Review: The Witch

Expertly crafted but woefully apathetic towards character development.

Things learned from watching The Witch: don’t sell family heirlooms without asking first, kill your Satan-lookalike black goat (or at least tie to a post), raise your obnoxious twin children better, and don’t pretend to be a witch.

A religious family leave the New England plantation after their religious beliefs are not held by the new society forming in America. They are banished from the town and now live in the forest, only for paranoia of the supernatural to get the better of them.

There’s often a great divide between critics and audience when it comes to film criticism, and The Witch is no exception, especially with an advertising campaign that really laid on thick the idea that it was a jump scare fest. It really is not. This is an incredibly underplayed and psychological horror film, relying heavily on understated references that are taken from historical facts. Which is great. There are far too many horror films these days that rely on jump scares and computer effects.
Indeed, the film does state upfront that it has taken documented events, sightings and folklore from the time period to be incredibly precise. It is almost more of a historical reenactment than a piece of storytelling.

In fact, The Satanic Temple (which is apparently a thing) have praised the film as an accurate depiction of Satanic belief systems. So… that’s… good?


The film’s accuracy of facts goes so far as its title being vvitch, as the letter “W” did not exist at the time, and much of the dialogue was lifted from writings of the time. Costume and set dressing are exacting to the point that no one will notice… The actors as well, Anya Taylor-Joy (Morgan and Split) Ralph Ineson, who has an amazing voice and featured in Game of Thrones, as well as Kate Dickie and Harvey Scrimshaw, really dive into the authenticity of the time.
So it isn’t like the film doesn’t have strengths. Strengths that critics notice and audiences might not…

But it is the characters themselves that were tedious. The film goes to such great lengths to build an intimidating atmosphere and to use the historically accurate dialogue acquired it forgets to make any characters that feel… human. This is a family, yet there’s virtually no depiction of these people liking each other in the remotest sense! While it is certainly the case that the family are strained under the pressure of leaving their home (if you watch the film, pay close attention to the opening five minutes, it is the only explanation you get) would it have killed the writing to show these people caring about each other? At all?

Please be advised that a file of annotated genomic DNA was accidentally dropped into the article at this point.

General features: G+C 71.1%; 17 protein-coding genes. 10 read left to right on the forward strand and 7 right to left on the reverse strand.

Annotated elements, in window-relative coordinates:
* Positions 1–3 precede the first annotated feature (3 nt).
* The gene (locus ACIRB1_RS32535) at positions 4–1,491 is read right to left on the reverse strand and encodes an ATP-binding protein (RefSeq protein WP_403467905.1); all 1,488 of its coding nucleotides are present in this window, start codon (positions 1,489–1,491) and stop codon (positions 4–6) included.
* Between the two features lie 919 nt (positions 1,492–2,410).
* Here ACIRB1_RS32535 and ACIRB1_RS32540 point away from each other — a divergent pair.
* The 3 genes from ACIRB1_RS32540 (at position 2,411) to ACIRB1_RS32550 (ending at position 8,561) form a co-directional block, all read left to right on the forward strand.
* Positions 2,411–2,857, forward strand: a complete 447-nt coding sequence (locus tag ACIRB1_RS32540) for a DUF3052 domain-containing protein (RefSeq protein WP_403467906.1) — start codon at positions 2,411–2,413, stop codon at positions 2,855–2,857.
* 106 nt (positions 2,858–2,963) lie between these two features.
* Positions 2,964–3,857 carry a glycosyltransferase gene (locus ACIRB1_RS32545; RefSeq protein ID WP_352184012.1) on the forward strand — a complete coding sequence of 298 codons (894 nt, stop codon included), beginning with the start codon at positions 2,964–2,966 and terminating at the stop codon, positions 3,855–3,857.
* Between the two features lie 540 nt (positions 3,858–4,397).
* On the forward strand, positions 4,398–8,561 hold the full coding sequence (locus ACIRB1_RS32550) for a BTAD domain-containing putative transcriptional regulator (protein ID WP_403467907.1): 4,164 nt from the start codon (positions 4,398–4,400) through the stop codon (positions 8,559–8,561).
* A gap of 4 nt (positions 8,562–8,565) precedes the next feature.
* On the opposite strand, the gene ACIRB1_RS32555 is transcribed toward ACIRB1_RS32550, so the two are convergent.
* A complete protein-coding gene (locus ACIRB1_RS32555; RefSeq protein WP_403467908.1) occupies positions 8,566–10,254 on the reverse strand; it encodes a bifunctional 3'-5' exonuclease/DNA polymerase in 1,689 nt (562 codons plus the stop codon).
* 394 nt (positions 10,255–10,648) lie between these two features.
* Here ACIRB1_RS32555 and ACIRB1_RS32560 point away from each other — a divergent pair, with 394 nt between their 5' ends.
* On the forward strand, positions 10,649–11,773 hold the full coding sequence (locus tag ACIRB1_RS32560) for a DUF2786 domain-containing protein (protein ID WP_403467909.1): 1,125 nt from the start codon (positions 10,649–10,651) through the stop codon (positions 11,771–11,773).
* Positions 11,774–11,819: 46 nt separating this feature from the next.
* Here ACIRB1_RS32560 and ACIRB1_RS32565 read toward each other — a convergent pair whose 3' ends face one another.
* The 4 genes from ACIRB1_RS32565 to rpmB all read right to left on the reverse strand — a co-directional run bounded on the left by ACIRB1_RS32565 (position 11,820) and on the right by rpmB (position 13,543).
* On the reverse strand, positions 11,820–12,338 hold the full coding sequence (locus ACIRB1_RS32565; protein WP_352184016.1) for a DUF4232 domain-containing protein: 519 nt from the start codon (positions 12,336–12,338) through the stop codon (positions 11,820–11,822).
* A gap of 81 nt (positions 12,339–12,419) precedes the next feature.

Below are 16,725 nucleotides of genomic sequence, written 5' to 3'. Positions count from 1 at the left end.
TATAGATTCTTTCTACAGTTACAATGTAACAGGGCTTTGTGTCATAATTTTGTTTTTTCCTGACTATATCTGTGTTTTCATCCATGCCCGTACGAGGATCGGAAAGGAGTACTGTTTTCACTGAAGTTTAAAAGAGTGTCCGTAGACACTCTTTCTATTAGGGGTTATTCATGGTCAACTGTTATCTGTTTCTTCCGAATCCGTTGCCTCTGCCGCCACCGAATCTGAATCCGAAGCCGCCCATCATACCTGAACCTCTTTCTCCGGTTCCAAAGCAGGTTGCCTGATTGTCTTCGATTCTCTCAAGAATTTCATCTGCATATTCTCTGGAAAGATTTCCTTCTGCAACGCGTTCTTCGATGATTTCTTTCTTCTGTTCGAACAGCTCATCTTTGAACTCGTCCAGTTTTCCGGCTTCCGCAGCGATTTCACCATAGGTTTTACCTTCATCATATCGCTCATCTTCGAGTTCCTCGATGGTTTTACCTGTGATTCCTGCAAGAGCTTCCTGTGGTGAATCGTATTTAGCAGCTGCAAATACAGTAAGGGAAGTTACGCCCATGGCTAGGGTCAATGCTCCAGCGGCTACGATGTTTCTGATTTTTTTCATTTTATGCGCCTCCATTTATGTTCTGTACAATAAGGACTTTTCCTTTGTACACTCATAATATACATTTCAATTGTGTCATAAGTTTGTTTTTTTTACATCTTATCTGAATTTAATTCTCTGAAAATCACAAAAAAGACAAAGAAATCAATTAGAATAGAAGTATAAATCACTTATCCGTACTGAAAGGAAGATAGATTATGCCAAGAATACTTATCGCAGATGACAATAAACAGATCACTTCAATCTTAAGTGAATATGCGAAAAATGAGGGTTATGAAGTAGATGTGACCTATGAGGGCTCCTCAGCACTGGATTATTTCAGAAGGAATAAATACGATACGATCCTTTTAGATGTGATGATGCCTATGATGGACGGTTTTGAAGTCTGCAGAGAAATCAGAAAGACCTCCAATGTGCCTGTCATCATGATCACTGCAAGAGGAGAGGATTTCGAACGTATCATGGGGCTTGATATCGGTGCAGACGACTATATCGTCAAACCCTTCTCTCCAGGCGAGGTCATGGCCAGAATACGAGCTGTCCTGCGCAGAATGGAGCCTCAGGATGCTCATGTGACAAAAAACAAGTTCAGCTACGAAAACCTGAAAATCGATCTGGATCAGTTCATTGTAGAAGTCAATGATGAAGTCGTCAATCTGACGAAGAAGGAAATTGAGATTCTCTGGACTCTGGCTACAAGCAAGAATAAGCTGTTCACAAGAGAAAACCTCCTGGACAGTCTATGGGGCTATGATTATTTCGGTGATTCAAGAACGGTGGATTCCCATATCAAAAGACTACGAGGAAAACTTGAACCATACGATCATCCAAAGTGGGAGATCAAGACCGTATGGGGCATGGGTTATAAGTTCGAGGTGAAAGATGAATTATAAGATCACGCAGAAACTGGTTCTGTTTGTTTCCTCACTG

Then there are the twins…
These children are the most obnoxious, bizarre individuals ever and operate entirely as a means to push the insanity among the different family members. They do nothing kind; they only drive people mad. There’s no sympathy built between them and the audience, we don’t feel bad when Anya’s Thominson torments one of them by pretending to be a witch.


This total lack of any compassion between the characters makes the weirdness and supernatural things that happen feel loose and nonthreatening. Oh no, they are going crazy… Shame they were already crazy, as far as I could tell. Really the film is about “crazy family go into the forest and go crazier”. Would a super-Religious family, a family who were so strong to their beliefs that they left the safety of society for the dangers of a cursed forest, keep a black goat? When apparently a black goat represents the devil incarnate?

And honestly, who gets so upset about a missing cup?

The film is definitely more like an accurate historical dramatisation of frontier life and the folklore that existed about witchcraft and Satan worshiping. If you hoped that the bad reviews were from audiences who didn’t appreciate character-based stories… you should readjust your expectations.



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